August 11, 2022

The closest comparison Igor Shesterkin had to what he experienced on Tuesday night came in 2019, when he started 10 playoff games for an SKA St. Petersburg team that made the KHL’s Western Conference Finals, getting as far as Game 7 against CSKA Moscow before losing.

So, no disrespect intended to the KHL, but this … this was pretty different.

Good as the KHL may be, there is no Sidney Crosby to stand in your crease, trying to put home a rebound as the clock runs down in regulation and 18,006 fans at Madison Square Garden lose their collective minds.

Stopping Crosby ahead of the first overtime would account for one of the 79 saves Shesterkin made Tuesday night, when he performed the same feat he did for so many of his 53 regular-season starts and single-handedly kept the Rangers in Game 1 of their series against the Penguins before Evgeni Malkin broke the dam with the winner, deflecting John Marino’s shot to give Pittsburgh a 4-3 triple-overtime victory.

This time, Shesterkin’s heroics came with the franchise record for saves in a playoff game. Along with about 20 other superlatives.

Igor Shesterkin makes one of his 79 saves during the Rangers’ 4-3 triple overtime loss to the Penguins in Game 1.
N.Y. Post: Charles Wenzelberg

The only reason it got as far as triple overtime in the first place was because Shesterkin, after the Rangers dominated the opening 20 minutes, kept them in the game for the next 80.

He saved what might have been his best, and it is hard to pick, for the game’s biggest moments. Take your pick between save No. 59, a scrambling pad save to deny Bryan Rust from the low slot eight minutes into the second overtime, or No. 70 — to set a franchise record — on Kasperi Kapanen as time expired in the fifth period. Or the windmill glove save on Kapanen way back in the third period.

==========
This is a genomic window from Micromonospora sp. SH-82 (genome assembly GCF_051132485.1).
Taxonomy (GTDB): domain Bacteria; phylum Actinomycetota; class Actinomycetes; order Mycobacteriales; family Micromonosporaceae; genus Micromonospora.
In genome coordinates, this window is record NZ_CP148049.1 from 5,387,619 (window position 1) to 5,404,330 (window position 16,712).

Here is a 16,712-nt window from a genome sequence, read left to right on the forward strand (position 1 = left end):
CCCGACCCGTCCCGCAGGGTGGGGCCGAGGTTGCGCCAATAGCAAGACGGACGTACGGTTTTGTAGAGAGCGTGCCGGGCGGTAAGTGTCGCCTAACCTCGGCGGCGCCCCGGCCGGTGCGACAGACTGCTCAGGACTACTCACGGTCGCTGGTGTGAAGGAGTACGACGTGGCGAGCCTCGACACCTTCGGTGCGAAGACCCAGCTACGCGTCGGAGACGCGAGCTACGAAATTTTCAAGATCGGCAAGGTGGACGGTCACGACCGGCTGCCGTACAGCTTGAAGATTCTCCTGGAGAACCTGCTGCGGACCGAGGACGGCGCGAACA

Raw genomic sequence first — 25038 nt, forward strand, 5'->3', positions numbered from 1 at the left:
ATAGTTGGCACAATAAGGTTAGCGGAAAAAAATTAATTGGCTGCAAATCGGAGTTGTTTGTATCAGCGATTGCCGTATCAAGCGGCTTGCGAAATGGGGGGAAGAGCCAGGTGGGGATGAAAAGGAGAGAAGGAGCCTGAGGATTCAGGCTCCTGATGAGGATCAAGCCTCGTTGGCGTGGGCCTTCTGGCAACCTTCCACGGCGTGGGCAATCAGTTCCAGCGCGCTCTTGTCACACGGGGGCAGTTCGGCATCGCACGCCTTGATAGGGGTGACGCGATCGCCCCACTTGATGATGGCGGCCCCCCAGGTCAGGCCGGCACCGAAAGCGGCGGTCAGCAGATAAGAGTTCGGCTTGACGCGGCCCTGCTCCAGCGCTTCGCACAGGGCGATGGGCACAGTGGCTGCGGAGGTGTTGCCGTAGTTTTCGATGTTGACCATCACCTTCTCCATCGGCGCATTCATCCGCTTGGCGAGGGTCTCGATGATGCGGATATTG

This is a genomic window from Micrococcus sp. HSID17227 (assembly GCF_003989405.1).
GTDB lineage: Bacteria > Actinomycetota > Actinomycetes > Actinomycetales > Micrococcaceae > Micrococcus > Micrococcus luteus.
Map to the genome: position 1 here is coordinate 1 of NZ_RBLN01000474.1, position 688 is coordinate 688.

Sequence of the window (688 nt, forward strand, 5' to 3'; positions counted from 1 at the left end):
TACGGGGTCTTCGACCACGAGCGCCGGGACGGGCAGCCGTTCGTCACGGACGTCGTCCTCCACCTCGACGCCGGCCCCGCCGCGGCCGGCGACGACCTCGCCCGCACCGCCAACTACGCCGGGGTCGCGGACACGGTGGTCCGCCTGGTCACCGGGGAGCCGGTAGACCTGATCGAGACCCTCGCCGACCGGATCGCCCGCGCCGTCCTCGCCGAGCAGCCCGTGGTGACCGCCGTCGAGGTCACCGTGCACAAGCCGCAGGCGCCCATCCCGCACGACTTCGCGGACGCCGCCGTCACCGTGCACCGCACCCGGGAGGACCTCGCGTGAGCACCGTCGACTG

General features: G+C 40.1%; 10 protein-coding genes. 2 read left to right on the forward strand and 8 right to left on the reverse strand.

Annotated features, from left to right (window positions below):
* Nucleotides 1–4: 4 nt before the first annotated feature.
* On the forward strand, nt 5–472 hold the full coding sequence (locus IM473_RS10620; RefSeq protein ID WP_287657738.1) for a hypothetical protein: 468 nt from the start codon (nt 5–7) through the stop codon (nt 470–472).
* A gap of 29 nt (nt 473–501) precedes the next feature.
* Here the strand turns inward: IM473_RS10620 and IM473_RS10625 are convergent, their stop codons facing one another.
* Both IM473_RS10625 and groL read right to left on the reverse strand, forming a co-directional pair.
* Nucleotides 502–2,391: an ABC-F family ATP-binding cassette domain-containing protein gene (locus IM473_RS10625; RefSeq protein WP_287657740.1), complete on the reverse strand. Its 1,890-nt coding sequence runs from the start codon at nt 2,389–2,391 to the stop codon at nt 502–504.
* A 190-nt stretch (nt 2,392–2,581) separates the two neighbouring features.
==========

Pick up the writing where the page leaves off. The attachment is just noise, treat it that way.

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“He’s done it all year. He’s our best player. He showed it tonight,” Ryan Strome said. “He made every [save] he had to do.”

Playoff experience, it turns out, can be overrated. Just ask The King.

“Sometimes, you talk so much about experience — you need this and that to have success,” Henrik Lundqvist, who so often did the same thing in the postseason for the Rangers before moving to the MSG studio, said on a video call Monday. “At times, you need it, but there’s a lot of times that it’s easier to go in fresh. You don’t overthink it, you just go out and play. You see a lot of goalies have success early on in the playoffs because they don’t feel as much pressure, they don’t overthink it, they don’t try to figure out everything.”

Shesterkin, who cast a calm and confident demeanor in speaking with reporters earlier that day, already seems to have it all figured out.

Without a translator present, the Russian leaned back in his chair and spoke succinctly. Asked whether he felt any extra pressure playing in the postseason, he replied: “Right now, no.”

It is one thing to say that. It is another entirely to do it.

After a strong opening 20 minutes, the Rangers spent the rest of the game backsliding. Shesterkin spent it role-playing as Sisyphus.

He couldn’t stop the Penguins from getting the game to overtime. But, through a game that lasted deep into the night, he could keep it tied for long enough to give the Rangers every chance to win it.

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It’s never been a secret that the Rangers would need Shesterkin at his all-world best to have a chance in these playoffs, and it’s no surprise that he met the moment in Game 1.

“I think he’ll handle it fine,” Lundqvist said Monday.

After Tuesday, all you can do is nod your head along to that statement.